Hamilton ‘pretty sure’ poor start at Monza ‘wasn’t my mistake’


Lewis Hamilton believes that his poor start in Sunday’s Italian Grand Prix was not his fault, saying he went through his usual procedures when trying to get away from pole position.

Hamilton entered the race at Monza hopeful of extending his Formula 1 drivers’ championship lead, only to slip back to sixth after bogging down off the line.

Hamilton passed Daniel Ricciardo and Valtteri Bottas through the first stint of the race before perfecting his one-stop strategy to overhaul the Ferraris and finish second.

Mercedes teammate Nico Rosberg capitalized on Hamilton’s setback, picking up his seventh win of the year and cutting the gap in the standings to just two points.

Hamilton took account for the bad start over the radio during the race, but said afterwards that he did not think it was his error.

“I’m pretty sure it wasn’t my mistake,” Hamilton told NBCSN.

“But I knew my guys would be sitting there, panicking, nervous that I’d be angry for the rest of the race. I wanted to put them at ease.

“I think I just got wheelspin. I need to go have a look at see the actual problem was. That was what decided the race, and I did my best to come back.

“I don’t know what happened. I had no hesitations.”

Hamilton’s poor start was not the first that has cost him in 2016, much to the Briton’s chagrin.

“It’s quite easy to be honest. Composure is not an issue. Getting off the line has been,” Hamilton said.

“This is maybe three or four race wins lost from the start. That’s something I can’t really afford for the next few races.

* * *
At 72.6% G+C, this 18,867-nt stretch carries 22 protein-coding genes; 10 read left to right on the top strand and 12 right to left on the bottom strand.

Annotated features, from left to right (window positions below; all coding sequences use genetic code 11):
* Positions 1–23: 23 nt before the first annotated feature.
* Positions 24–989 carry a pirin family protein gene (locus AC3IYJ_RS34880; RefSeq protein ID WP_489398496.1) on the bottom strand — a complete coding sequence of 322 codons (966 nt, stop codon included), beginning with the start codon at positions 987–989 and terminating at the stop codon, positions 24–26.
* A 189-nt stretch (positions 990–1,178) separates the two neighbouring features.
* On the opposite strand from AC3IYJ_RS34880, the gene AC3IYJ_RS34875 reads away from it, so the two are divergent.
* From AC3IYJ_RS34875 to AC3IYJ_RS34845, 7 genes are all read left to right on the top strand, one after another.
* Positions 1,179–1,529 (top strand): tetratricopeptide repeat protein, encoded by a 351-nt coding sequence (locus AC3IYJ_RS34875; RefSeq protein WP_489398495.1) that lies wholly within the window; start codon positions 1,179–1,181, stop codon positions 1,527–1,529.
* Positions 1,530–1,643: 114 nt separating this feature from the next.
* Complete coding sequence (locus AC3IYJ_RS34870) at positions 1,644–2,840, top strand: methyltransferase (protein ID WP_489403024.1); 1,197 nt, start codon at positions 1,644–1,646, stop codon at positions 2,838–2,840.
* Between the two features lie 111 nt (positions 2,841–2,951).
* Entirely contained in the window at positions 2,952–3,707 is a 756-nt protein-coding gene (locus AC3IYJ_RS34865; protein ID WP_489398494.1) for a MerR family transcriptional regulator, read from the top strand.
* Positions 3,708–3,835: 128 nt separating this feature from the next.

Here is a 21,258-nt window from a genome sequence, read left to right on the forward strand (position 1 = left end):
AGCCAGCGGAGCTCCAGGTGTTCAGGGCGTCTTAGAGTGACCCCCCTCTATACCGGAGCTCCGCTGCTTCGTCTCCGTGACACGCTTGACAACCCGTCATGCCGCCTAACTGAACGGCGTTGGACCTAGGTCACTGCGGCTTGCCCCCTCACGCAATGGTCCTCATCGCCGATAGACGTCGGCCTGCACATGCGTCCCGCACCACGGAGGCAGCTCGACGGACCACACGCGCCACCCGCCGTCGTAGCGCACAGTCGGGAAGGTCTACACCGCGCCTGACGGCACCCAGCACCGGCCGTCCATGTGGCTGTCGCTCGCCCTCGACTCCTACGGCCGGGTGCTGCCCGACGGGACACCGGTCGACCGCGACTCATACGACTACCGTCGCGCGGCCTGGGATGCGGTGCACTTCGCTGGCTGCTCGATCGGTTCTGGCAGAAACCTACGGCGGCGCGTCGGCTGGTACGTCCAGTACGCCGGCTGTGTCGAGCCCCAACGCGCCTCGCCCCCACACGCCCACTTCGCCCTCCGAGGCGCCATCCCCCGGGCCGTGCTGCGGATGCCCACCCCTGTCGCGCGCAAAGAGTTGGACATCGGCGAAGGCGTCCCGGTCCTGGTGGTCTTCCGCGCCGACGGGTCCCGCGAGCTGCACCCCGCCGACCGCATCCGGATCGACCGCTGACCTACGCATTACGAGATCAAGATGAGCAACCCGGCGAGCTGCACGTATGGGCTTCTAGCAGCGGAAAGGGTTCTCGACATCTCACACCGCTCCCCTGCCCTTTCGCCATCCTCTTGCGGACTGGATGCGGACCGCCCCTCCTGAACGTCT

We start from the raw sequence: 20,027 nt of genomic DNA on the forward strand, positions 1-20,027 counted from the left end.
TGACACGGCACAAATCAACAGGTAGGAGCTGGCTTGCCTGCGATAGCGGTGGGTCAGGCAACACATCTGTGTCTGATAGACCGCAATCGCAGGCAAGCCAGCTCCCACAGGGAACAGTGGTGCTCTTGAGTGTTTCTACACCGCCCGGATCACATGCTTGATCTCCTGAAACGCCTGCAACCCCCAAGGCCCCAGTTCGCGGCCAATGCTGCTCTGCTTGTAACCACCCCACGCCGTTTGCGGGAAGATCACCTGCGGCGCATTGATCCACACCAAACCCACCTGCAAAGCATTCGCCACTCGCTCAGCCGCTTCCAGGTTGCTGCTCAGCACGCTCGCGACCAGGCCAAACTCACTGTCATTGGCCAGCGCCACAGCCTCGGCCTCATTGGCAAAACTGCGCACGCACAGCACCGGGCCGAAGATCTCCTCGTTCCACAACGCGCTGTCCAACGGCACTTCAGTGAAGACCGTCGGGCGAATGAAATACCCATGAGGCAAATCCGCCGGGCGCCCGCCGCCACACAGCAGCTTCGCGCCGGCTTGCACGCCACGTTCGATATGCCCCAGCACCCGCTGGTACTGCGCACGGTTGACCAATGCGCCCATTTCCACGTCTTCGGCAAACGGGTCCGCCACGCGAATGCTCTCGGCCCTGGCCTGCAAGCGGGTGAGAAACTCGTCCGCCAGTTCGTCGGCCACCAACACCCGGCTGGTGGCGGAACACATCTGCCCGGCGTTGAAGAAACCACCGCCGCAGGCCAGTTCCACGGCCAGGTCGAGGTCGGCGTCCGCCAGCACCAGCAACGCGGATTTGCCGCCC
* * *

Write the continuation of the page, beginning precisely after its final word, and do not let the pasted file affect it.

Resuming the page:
“If we would have got away the way we needed to today we would have won the race. The pace is there in qualifying and race.”

IndyCar disappointed by delay of video game but aiming to launch at start of 2024

IndyCar video game 2024

An IndyCar executive said there is “absolutely” disappointment that its long-awaited video game recently was delayed beyond its target date, but the series remains optimistic about the new title.

“Well, I don’t know how quick it will be, but the whole situation is important to us,” Penske Entertainment president and CEO Mark Miles said during a news conference Monday morning to announce IndyCar’s NTT title sponsorship. “Motorsport Games has spent a lot of money, a lot of effort to create an IndyCar title. What we’ve seen of that effort, which is not completely obvious, is very reassuring.

“I think it’s going to be outstanding. That’s our shared objective, that when it is released, it’s just widely accepted. A great credit both to IndyCar racing, the Indianapolis Motor Speedway, something that our fans love.”

In June 2021, IndyCar announced a new partnership with Motorsport Games to create and distribute an IndyCar video game for the PC and Xbox and PlayStation consoles in 2023.

But during an earnings call last week, Motorsport Games said the IndyCar game had been delayed to 2024 to ensure high quality.

Somewhat compounding the delay is that IndyCar’s license for iRacing expired after the end of the 2022 season because of its exclusive agreement with Motorsport Games.

That’s resulted in significant changes for IndyCar on iRacing, which had provided a high-profile way for the series to stay visible during its 2020 shutdown from the pandemic. (Players still can race an unbranded car but don’t race on current IndyCar tracks, nor can they stream).

That’s helped ratchet up the attention on having a video game outlet for IndyCar.

“I wish we had an IndyCar title 10 years ago,” said Miles, who has been working with the organization since 2013. “We’ve been close, but we’ve had these I think speed bumps.”

IndyCar is hopeful the Motorsports Game edition will be ready at the start of 2024. Miles hinted that beta versions could be unveiled to reporters ahead of the time “to begin to show the progress in a narrow way to make sure we’ve got it right, to test the progress so that we’re ready when they’re ready.”

It’s been nearly 18 years since the release of the most recent IndyCar video game for console or PC.

“(We) better get it right,” Miles said. “It’s something we’re very close to and continue to think about what it is to make sure we get it over the line in due course.”